Born in Sheffield, he grew up in poverty after his father was killed in an industrial accident. Educated at schools for the blind in Sheffield and Shrewsbury, his chances in life seemed limited. Nevertheless he won a place at the University of Sheffield, and became the youngest-ever councillor on Sheffield City Council at the age of 22. He became well-known as a left-wing figure while leader of that council in the 1980s, and was elected to the Labour Party's National Executive Committee.
At the 1987 general election he was elected MP for Sheffield Brightside. He became a party spokesman on local government, joined the shadow cabinet in 1992 as Shadow Health Secretary, and became Shadow Education Secretary in 1994. Combining reforming zeal with social conservatism, he became a favourite of new party leader Tony Blair.
After Labour's landslide victory in the 1997 general election he became the UK's first blind cabinet minister as Secretary of State for Education and Employment. Education Secretary was a vital role in a government whose Prime Minister had described his priorities as "education, education, education", and which had made reductions in school class sizes a key pledge. In the event it was higher education that proved to be the most controversial issue for Blunkett, as he moved towards the imposition of tution fees at public universities which had traditionally been free.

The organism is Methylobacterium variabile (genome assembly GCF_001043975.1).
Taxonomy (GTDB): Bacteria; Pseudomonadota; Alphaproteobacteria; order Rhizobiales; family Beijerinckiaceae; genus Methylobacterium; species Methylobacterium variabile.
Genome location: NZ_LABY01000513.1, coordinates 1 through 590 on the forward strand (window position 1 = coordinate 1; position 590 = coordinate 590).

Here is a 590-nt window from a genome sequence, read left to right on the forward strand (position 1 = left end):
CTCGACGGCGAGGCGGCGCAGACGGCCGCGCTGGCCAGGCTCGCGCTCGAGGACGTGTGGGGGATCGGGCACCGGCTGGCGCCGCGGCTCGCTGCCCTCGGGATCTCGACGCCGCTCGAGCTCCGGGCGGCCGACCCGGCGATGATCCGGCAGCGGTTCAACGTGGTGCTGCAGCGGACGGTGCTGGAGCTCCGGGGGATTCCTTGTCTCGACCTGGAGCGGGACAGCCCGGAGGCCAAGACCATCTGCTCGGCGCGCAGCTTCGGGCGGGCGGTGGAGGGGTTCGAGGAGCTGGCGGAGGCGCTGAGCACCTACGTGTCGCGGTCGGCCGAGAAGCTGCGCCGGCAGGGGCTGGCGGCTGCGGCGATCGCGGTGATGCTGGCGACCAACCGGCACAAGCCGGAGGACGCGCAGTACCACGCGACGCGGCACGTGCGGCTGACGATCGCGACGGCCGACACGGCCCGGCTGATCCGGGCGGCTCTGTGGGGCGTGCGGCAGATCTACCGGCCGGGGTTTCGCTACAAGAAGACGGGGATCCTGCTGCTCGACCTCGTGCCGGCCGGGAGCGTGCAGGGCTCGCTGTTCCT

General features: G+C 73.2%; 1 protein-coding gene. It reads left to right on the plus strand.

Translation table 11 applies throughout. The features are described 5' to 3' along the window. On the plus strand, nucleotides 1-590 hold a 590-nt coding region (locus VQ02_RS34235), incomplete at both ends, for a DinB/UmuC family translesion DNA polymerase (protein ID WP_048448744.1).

Immigration and asylum have been central issues for Blunkett at the Home Office. In December 2001 he controversially called for immigrants to develop a greater "sense of belonging" to Britain. In April 2002 he proposed new powers to crack down on illegal immigration and unfounded claims for political asylum.
Another controversial area for Blunkett has been civil liberties (which he famously described as "airy fairy"). In 2003 he announced an extension of the Regulation of Investigatory Powers Act which critics have condemned as a "snoopers' charter". He has proposed the introduction of compulsory National Identity Cards (initially called "entitlement cards", though this euphemism has now been dropped). These measures have earned him the nickname Big Blunkett, a reference to the Orwellian concept of Big Brother.
Blunkett's guide dogs - Teddy, Offa, Lucy, and now Sadie - have become familiar characters at Westminster, inspiring occasional witty comments from Blunkett and his fellow MPs on both sides of the house, but in general his blindness does not arouse much comment.